Current Institutional Affiliation
Assistant Professor, Sociology, El Colegio de Mexico

Award Information

International Dissertation Research Fellowship 2004
Institutional Affiliation (at time of award):
Anthropology, University of Chicago
Conflicts and Domination over Social Space in Post-Reunification East Berlin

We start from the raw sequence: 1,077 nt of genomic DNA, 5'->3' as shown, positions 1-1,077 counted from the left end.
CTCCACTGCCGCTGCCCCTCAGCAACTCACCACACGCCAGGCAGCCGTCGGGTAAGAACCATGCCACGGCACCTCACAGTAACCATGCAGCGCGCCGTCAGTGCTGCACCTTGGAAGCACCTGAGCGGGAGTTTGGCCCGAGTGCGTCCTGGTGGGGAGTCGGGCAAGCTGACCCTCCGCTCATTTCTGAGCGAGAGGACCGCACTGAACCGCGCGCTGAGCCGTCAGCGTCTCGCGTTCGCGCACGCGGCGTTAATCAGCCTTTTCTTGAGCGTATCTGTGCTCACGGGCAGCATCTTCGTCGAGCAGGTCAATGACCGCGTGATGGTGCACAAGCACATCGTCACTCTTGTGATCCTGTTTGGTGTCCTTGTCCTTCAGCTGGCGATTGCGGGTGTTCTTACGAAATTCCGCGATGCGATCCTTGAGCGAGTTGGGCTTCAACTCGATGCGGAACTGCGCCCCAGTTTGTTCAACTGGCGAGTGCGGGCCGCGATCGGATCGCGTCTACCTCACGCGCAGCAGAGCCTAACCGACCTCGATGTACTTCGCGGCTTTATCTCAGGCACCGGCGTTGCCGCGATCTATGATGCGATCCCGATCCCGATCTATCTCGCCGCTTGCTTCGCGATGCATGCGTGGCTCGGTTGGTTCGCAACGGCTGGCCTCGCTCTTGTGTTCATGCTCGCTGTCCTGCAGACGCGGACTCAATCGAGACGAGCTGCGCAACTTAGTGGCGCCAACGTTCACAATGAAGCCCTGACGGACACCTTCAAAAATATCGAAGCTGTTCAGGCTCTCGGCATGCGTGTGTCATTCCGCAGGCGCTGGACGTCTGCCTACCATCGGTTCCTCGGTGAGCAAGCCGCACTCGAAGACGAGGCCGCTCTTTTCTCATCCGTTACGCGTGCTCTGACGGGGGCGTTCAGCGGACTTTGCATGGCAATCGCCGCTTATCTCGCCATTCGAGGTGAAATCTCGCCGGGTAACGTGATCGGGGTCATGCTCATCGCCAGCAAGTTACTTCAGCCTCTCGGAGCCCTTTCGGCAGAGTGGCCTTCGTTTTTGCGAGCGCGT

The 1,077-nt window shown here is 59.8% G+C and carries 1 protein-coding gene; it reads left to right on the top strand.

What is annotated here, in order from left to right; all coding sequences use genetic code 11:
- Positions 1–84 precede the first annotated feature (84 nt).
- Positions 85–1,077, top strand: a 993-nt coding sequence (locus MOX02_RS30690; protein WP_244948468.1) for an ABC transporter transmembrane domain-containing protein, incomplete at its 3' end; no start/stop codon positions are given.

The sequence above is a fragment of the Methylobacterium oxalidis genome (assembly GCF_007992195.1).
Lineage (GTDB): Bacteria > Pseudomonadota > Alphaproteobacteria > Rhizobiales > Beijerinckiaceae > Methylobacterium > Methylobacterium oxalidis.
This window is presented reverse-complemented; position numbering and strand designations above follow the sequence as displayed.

The proposed project will study the production of political spaces through violent practices by extreme right-wing groups in east Berlin. Ever since the wave of pogroms against immigrants and asylum seekers in the early 1990s the violent creation of "nationally liberated zones" has been key to the praxis and theory of extreme-right groups in Germany. Despite broad mobilization against right-wing extremism, "fear zones" demarcated by routine violent practices have continued to dominate the landscape of East Germany, constituting the eve1yday of many communities in the region. In large urban settings, unlike in smaller communities, "liberated zones" entail complex techniques of spatial domination, extending to social and organizational networks, transportation routes, particular events, and specific sites; operating in numerous sets of temporalities; and manifesting themselves according to multiple and intersecting dimensions of subjectivities. My research will be conducted in Berlin, where geographical decentralization, unique history, a multiplicity of invested interests, and a cosmopolitan diversity all converge in complex political contestations over urban space; and where a wide spectrum of extreme-right ideologies and practices, characterized by zealous nationalism, racism, and violence, have succeeded in dominating certain neighborhoods. I will focus on two such neighborhoods: Lichtenberg, an inner-city slum, the habitat of many extreme-right cadres; and Hellersdorf, on the city's outskirts, where most violent incidents currently occur. Ethnographic research will be conducted simultaneously on three levels: (1) interviews with diverse local residents and actors will provide detailed maps of perceived spatial configurations as effects of violent practices, (2) observation of spatial domination practices in public space will examine the operative techniques and the dynamics of production processes, and (3) work with street social workers will facilitate contact with extreme-right activists, yielding data on "invisible" aspects of the production of space. Archival research will provide data on other actors involved in spatial-political contestations in Berlin.